Southeast Deer Study Group 2015

SEDSG 2015This respected group holds an annual conference at which deer biologists and researchers present their recent findings on whitetail biology and management. The 2015 meetings just wrapped in Arkansas. I followed QDMA Tweets from the conference #SEDSG. Here, some of the most interesting new science (followed by my thoughts):

–Plants in poor soils contain all the nutrients deer need, just low in quantity, which you can fix. @UTKnoxville’s Craig Harper. (Any dirt can grow big deer; that is where lime and fertilizer come in.)

–Bucks of all ages/sizes successfully breed, one reason hunters can’t change genetics with trigger decisions. Chad Newbolt @AuburnU (Never was a fan of culling bucks anyhow.)

Study of buck breeding success at @AuburnU found 13 of 27 sets of twins and 1 of 2 triplet sets involved multiple fawn daddies. (More fascinating new science shows that nearly 50% of fawns have two or more buck fathers, so factor that into genetics.)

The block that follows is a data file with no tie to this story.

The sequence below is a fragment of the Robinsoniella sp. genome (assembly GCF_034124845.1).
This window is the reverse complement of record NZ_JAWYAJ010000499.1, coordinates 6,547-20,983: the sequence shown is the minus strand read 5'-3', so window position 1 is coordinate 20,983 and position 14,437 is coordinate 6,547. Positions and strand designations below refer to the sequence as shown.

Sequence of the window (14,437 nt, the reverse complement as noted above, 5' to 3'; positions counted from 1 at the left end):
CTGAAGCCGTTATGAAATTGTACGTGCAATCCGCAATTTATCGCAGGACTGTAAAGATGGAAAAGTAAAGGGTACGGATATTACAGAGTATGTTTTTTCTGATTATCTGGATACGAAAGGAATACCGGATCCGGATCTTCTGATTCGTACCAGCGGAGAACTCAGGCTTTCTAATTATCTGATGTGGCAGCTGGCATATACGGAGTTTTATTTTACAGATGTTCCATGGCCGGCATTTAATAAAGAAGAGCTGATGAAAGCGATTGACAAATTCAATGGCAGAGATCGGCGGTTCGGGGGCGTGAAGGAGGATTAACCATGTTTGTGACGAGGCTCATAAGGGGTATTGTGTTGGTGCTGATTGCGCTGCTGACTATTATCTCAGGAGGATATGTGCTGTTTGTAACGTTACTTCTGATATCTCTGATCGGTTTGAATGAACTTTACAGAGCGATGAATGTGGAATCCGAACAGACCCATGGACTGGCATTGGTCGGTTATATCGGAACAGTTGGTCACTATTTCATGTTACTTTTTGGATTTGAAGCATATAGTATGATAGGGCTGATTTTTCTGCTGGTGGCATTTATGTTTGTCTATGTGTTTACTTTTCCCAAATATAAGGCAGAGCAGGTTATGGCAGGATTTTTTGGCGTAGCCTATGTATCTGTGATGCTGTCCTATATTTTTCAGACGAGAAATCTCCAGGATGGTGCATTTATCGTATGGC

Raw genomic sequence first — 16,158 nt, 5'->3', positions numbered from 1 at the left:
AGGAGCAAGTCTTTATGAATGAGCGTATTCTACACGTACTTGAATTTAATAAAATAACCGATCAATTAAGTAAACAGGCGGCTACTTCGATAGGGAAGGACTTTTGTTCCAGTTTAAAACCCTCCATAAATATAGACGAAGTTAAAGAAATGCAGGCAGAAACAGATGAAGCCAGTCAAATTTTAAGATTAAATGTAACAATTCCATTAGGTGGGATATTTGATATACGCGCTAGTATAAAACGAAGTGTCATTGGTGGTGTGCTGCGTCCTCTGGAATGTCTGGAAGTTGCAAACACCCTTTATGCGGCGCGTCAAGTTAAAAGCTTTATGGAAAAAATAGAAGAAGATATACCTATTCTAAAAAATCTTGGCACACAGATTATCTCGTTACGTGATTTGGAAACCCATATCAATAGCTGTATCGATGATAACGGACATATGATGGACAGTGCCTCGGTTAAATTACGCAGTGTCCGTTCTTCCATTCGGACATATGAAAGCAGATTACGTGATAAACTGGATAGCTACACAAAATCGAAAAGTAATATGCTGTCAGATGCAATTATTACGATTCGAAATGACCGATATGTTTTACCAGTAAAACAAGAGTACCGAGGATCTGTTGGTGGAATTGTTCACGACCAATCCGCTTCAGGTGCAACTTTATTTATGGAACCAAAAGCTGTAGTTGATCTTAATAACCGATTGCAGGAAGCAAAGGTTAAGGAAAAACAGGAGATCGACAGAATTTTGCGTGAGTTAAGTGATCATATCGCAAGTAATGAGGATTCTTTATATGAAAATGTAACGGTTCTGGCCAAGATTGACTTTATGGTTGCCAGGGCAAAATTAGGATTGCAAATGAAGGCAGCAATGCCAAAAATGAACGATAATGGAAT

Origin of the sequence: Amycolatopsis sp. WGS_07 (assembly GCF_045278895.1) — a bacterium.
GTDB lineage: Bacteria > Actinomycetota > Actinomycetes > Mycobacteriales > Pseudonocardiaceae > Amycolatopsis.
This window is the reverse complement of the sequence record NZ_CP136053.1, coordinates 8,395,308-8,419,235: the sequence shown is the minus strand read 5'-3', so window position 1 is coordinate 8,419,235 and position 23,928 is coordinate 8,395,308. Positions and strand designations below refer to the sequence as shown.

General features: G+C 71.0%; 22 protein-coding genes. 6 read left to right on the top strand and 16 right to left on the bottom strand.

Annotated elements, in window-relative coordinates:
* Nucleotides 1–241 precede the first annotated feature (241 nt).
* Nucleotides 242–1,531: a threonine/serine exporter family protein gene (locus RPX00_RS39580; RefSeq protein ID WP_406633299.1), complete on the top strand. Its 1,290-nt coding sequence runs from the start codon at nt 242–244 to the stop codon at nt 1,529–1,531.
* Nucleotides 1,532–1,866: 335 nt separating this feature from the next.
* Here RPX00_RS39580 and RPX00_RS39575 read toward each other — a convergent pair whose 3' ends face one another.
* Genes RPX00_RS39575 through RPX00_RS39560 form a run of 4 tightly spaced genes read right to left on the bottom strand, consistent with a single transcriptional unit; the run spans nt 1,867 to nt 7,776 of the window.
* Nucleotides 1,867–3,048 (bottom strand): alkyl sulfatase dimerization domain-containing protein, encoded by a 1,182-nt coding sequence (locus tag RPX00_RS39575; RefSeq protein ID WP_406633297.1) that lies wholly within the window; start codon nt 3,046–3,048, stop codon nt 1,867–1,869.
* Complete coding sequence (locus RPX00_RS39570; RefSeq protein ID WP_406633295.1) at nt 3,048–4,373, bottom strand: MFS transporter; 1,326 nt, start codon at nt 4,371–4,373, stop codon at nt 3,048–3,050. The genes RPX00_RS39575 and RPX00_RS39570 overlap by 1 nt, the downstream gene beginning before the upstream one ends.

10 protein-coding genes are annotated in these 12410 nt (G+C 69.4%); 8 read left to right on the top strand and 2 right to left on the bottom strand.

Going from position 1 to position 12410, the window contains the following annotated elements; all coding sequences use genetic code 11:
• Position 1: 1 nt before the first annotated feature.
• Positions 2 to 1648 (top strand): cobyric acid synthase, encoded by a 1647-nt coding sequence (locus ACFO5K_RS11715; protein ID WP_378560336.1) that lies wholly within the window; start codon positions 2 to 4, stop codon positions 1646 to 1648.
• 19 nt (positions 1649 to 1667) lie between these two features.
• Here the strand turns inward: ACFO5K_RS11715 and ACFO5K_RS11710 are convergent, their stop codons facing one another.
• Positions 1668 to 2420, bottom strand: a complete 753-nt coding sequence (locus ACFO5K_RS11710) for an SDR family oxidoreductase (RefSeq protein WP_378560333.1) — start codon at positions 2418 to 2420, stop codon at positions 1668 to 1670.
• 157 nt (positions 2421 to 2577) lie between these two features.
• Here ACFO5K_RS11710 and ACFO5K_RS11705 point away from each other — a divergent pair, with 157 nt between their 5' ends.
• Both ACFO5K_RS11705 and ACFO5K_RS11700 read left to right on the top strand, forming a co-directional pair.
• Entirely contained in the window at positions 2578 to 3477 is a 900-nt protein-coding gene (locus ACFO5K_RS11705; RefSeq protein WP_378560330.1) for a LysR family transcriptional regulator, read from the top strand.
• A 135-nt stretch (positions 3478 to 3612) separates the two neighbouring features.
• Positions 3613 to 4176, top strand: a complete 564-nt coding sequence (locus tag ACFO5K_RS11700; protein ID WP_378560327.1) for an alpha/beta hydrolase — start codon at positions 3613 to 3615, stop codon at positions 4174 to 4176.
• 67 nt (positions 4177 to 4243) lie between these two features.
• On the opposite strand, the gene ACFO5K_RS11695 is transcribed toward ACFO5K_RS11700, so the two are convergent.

Kip Adams of QDMA: One reason for Midwest buck harvest declines: Loss of habitat. 5 million acres in Midwest taken out of #CRP from 2007 to 2014. (Other reasons include tough, long winters in upper Midwest, coyote predation and EHD outbreaks in some areas.)

3 does in @UGAWarnell study of deer/car collisions actually used interstate right-of-way for fawning, presumably to avoid predators. (Yet another example of how adaptable whitetails are. But I fear what happened to those little deer as they tried to leave their birth area. I was a driving on busy 4-lane in VA two springs ago and saw a tiny fawn that had just been hit by a car. One of most heartbreaking things I’ve ever seen.)

Moderate soybean browsing by deer may actually increase bean yield by spurring stem growth: @MSUDeerLab (So unless deer are smashing and destroying a farmer’s field, no need for depredation permits.)